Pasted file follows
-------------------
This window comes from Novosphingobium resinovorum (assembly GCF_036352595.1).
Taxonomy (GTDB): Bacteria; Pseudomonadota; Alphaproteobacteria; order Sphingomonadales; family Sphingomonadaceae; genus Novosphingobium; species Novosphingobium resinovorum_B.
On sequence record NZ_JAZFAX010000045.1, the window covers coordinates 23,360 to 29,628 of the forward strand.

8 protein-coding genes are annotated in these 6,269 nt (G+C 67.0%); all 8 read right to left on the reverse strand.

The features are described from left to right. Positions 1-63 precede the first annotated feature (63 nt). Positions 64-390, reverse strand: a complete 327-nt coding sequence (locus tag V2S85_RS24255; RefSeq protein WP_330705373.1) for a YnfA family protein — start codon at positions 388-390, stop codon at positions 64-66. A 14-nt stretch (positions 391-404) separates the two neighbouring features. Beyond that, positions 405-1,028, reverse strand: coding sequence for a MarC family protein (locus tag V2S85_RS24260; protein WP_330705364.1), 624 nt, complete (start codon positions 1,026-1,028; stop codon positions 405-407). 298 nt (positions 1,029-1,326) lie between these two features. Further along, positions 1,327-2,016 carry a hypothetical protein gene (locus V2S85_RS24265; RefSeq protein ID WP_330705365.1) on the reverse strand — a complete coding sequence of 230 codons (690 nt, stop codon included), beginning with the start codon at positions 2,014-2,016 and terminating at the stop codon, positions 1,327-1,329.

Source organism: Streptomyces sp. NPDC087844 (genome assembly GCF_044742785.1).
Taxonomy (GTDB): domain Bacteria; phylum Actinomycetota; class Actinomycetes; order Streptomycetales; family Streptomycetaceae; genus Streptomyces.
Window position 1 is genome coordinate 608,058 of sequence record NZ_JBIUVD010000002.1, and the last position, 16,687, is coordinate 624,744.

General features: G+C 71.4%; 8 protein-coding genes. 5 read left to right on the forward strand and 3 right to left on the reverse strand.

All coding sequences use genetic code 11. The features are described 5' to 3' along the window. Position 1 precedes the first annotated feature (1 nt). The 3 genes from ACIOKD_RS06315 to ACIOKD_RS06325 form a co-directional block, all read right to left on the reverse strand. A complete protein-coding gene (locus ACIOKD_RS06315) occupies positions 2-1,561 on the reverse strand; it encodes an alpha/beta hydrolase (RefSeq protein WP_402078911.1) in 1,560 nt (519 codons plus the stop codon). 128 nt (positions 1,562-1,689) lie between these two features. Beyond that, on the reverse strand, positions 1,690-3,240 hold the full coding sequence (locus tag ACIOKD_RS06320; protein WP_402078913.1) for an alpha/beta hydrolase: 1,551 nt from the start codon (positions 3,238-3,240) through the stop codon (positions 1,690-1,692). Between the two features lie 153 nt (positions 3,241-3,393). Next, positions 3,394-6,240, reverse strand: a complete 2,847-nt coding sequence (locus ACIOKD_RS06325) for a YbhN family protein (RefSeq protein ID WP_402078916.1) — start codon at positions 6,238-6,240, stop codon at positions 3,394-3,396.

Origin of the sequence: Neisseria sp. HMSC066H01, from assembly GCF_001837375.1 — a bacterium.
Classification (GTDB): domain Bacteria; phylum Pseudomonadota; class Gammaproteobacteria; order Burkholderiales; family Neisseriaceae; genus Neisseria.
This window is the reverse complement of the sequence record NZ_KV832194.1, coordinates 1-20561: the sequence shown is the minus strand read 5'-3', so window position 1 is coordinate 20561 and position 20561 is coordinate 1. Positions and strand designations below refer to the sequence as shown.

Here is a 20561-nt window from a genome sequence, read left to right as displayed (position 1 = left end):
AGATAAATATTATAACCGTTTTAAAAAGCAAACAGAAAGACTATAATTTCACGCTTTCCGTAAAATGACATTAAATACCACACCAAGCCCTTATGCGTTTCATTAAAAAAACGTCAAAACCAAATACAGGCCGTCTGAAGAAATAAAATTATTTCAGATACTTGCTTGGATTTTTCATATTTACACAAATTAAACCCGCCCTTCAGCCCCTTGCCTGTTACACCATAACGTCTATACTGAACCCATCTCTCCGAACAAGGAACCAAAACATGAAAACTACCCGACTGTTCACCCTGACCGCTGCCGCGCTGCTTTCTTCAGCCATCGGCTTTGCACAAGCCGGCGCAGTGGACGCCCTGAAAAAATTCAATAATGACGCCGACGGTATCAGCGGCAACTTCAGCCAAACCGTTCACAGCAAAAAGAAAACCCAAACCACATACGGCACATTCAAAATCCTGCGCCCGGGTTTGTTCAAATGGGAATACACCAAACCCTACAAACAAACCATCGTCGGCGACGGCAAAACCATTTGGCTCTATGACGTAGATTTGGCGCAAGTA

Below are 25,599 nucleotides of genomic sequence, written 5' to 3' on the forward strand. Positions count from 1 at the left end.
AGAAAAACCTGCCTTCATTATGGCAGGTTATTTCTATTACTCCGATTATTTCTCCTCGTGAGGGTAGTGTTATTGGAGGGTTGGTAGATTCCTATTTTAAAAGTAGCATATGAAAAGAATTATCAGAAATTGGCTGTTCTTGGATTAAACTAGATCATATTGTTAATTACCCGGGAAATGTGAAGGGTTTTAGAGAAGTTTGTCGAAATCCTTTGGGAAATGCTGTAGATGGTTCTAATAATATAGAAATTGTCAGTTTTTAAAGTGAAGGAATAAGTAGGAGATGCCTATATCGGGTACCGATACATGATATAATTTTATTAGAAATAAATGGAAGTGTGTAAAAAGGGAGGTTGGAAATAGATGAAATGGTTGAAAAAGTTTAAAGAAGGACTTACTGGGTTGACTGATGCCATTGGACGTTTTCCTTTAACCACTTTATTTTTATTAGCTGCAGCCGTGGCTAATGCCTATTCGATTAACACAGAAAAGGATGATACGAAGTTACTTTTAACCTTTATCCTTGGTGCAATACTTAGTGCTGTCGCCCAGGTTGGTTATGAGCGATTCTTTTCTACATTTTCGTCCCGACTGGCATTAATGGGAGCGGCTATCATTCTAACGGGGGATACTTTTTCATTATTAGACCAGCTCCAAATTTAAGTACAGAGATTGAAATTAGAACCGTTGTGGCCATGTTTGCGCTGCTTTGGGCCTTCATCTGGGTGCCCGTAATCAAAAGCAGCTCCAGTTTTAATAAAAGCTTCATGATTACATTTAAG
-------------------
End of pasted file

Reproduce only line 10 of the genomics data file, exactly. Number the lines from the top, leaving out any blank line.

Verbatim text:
All coding sequences use genetic code 11. The features are described 5' to 3' along the window. Position 1 precedes the first annotated feature (1 nt). The 3 genes from ACIOKD_RS06315 to ACIOKD_RS06325 form a co-directional block, all read right to left on the reverse strand. A complete protein-coding gene (locus ACIOKD_RS06315) occupies positions 2-1,561 on the reverse strand; it encodes an alpha/beta hydrolase (RefSeq protein WP_402078911.1) in 1,560 nt (519 codons plus the stop codon). 128 nt (positions 1,562-1,689) lie between these two features. Beyond that, on the reverse strand, positions 1,690-3,240 hold the full coding sequence (locus tag ACIOKD_RS06320; protein WP_402078913.1) for an alpha/beta hydrolase: 1,551 nt from the start codon (positions 3,238-3,240) through the stop codon (positions 1,690-1,692). Between the two features lie 153 nt (positions 3,241-3,393). Next, positions 3,394-6,240, reverse strand: a complete 2,847-nt coding sequence (locus ACIOKD_RS06325) for a YbhN family protein (RefSeq protein ID WP_402078916.1) — start codon at positions 6,238-6,240, stop codon at positions 3,394-3,396.